With exposure therapy, a person may be asked to imagine these scenarios or even confront them in real life. They may be asked to sit in a car, and then next time, they may drive it a short distance and then possibly drive it further the following time.
With these gradual exposures, a person can learn how to cope and overcome anxious thoughts and feelings. Exposure therapy allows them to recognize the reality of their fear rather than what they perceive it to be.
Different types of anxiety disorders may be treated with exposure therapy, including:
The length of treatment entirely depends on the individual.
For some, exposure therapy may last for a few weeks; for others, a few months.
The therapeutic approach that is best for anxiety is the one that fits the individual the best.
However, cognitive-behavioral therapy (CBT) is considered the most effective and common treatment approach for anxiety.
Exposure-based therapies, like Exposure and Response Prevention (ERP), are highly effective in treating OCD.
A person with OCD gets caught in a cycle of obsessions and compulsions, and ERP can reduce a person’s anxieties and stop the cycle.
ERP for OCD is a behavioral therapy that gradually exposes a person to situations that are designed to provoke their obsessions in a safe way.
ERP helps teach individuals with OCD how to cope with triggering situations and prevent compulsions.
The length of exposure to the treatment of obsessive-compulsive disorder depends on the individual and their symptoms but is generally around 2 months.
One of the first steps to starting exposure therapy for OCD is seeking help, whether it be your primary healthcare provider, a mental health professional, or anyone you trust that can connect you with professional help.
Exposure therapy often begins with identifying your fears and rating them on how difficult they are. Doing this can help set a pace for therapy and help a person create a plan with their therapist.
ERP doesn’t get rid of intrusive thoughts but rather teaches a person how to respond to them.
A person would first have to identify their triggers and rank them on how difficult they may be. Doing so can help a person decide how they want to pace themselves.
Then, the person would choose a trigger and practice exposure to this trigger. They would teach themselves how to refrain from compulsions and also learn how to become more aware of their intrusive thoughts.
With exposure therapy for PTSD, a person focuses on the details of the traumatic experience while gradually reducing the anxiety and difficult feelings that come along with it.
A person with PTSD may go through Prolonged Exposure Therapy, which usually takes around 3 months.
But the length of treatment may be shorter or longer depending on the individual’s needs.
According to Frontiers In Behavioral Neuroscience, PTSD results in disrupted networks between brain regions, and Prolonged Exposure therapy has been shown to increase the connectivity between these interconnected regions.
It is possible to do exposure therapy on your own.
However, exposure therapy is best to be done under the supervision of a professional.
Additionally, it is likely to be more effective when done with an exposure therapy specialist.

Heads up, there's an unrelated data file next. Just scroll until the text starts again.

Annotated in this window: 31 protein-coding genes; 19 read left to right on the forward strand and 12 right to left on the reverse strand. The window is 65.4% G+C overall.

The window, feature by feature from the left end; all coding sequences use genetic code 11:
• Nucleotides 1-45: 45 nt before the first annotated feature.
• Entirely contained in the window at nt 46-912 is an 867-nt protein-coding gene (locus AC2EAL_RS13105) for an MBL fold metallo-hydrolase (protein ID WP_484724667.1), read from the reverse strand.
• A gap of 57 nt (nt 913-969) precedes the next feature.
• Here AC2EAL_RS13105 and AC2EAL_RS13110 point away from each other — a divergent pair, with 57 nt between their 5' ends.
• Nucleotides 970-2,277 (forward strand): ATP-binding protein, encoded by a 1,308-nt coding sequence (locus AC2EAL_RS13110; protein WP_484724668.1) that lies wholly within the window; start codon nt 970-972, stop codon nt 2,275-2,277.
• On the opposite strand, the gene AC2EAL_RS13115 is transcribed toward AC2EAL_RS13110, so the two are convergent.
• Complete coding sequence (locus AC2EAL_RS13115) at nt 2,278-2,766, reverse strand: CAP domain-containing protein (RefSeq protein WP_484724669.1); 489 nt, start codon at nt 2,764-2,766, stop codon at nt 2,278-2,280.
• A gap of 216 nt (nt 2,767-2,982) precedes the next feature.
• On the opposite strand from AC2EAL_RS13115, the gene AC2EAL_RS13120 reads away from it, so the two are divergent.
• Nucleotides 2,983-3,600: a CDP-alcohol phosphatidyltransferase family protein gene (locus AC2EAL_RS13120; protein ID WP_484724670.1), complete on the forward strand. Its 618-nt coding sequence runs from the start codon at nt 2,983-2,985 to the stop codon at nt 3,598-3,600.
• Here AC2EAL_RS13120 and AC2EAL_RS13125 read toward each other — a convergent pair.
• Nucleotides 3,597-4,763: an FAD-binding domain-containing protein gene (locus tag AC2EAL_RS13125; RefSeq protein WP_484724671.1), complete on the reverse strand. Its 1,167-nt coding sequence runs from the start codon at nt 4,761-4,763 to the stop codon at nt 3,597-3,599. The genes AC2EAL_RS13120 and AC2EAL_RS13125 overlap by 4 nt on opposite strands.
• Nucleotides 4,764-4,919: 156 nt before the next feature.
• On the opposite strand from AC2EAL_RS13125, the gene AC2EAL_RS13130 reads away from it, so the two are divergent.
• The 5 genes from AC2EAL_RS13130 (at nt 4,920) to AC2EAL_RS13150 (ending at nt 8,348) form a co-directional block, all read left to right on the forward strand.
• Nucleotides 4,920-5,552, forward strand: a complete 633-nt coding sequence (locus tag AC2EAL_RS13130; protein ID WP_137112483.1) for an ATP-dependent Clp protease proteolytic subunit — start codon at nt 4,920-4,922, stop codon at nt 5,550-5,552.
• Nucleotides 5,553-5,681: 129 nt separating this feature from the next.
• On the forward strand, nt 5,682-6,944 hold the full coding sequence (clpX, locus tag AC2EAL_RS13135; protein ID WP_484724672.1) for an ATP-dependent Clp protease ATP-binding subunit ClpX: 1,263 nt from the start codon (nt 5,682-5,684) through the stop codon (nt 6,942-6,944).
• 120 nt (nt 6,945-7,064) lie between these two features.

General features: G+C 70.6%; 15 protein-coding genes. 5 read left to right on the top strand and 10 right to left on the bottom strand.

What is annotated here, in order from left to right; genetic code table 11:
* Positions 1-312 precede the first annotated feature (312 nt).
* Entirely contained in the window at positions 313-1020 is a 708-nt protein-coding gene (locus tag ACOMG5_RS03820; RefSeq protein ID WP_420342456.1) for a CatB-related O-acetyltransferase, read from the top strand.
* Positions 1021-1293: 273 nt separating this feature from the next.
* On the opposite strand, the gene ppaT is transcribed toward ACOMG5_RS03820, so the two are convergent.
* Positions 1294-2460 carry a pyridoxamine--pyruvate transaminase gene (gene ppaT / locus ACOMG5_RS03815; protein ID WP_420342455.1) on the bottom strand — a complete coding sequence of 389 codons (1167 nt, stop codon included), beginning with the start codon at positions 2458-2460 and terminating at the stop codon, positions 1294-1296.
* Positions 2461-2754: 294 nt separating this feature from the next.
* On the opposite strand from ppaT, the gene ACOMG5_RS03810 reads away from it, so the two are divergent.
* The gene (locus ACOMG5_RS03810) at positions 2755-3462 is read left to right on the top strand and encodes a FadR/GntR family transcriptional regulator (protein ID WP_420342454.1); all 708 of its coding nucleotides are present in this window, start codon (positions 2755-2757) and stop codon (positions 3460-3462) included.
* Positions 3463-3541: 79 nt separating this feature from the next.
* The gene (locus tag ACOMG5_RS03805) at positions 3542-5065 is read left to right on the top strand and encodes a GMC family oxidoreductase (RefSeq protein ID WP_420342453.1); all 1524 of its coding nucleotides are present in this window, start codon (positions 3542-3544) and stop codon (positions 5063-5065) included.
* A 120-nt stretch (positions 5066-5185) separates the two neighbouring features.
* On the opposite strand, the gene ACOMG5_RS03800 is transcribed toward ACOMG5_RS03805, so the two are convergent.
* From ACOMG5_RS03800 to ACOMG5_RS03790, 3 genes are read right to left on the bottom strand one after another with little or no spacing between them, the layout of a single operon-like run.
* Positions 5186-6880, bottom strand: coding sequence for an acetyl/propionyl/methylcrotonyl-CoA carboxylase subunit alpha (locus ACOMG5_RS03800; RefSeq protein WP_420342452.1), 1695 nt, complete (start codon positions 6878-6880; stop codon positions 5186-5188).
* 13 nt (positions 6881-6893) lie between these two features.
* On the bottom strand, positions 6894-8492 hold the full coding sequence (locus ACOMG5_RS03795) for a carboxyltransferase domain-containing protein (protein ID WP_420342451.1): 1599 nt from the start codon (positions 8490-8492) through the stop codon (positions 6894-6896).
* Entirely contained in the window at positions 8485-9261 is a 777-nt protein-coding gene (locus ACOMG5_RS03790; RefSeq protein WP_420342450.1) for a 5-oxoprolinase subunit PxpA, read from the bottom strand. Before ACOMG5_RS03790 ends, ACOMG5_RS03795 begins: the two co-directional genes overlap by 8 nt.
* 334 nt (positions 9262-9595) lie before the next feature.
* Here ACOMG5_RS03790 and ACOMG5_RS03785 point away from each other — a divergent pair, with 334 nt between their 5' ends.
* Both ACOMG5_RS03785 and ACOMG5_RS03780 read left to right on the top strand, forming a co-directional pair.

Some people, possibly a person with mild anxiety symptoms, may find themselves trying exposure therapy in real life, like making themselves go up to speak in front of a crowd.
However, it is not advised to do exposure therapy on your own if you have severe anxiety symptoms.
There are a few different factors you may want to look at before choosing an exposure therapist.
You may want to see:
A useful way to ensure that you choose the right exposure therapy specialist is to spend time researching different treatment options and considering your goals and needs.
You want to make sure you feel comfortable with your therapist because you will have to go out of your comfort zone at times and want to be with someone you can trust.
Our goal is to provide the most helpful information. Please reach out to us if you have any additional questions. We are here to help in any way we can.
Exposure is a behavioral technique that focuses on changing behaviors and improving a person’s mood.
Flooding refers to a type of exposure therapy that involves beginning exposure to your most difficult fears.
With flooding, eventually, the person will move on to relatively milder fears.
But, the main difference is that exposure therapy refers to the overall therapeutic approach, and flooding is a pace at which it can be used. Other paces can involve graded exposure or systematic desensitization.
Yes, exposure therapy is a component of cognitive-behavioral therapy (CBT).
Cognitive-behavioral therapy refers to a wide range of treatment approaches used to help individuals with mental health and substance use disorders.
With cognitive-behavioral therapy, a person learns about how their thoughts, feelings, and behaviors are all connected.
CBT is an umbrella term that refers to many different treatments, with exposure therapy being one of them.
It is not clear why more therapists use exposure therapy, but one reason may be because the idea of it may not be as traditional as other approaches, making their clients closed off to trying it.
Some therapists may also not be as familiar or comfortable with exposure therapy compared to other forms of talk therapy.
No, EMDR and Exposure therapy are not the same things.
EMDR, or Eye Movement Desensitization and Reprocessing therapy, is a treatment approach that involves moving your eyes in a specific way to process traumatic memories.
While both EMDR and Exposure therapy work through difficult experiences, their approaches are different
Exposure therapy is made to help people confront and overcome their fears. Sandstone Care is here to support teens and young adults with mental health and substance use disorders.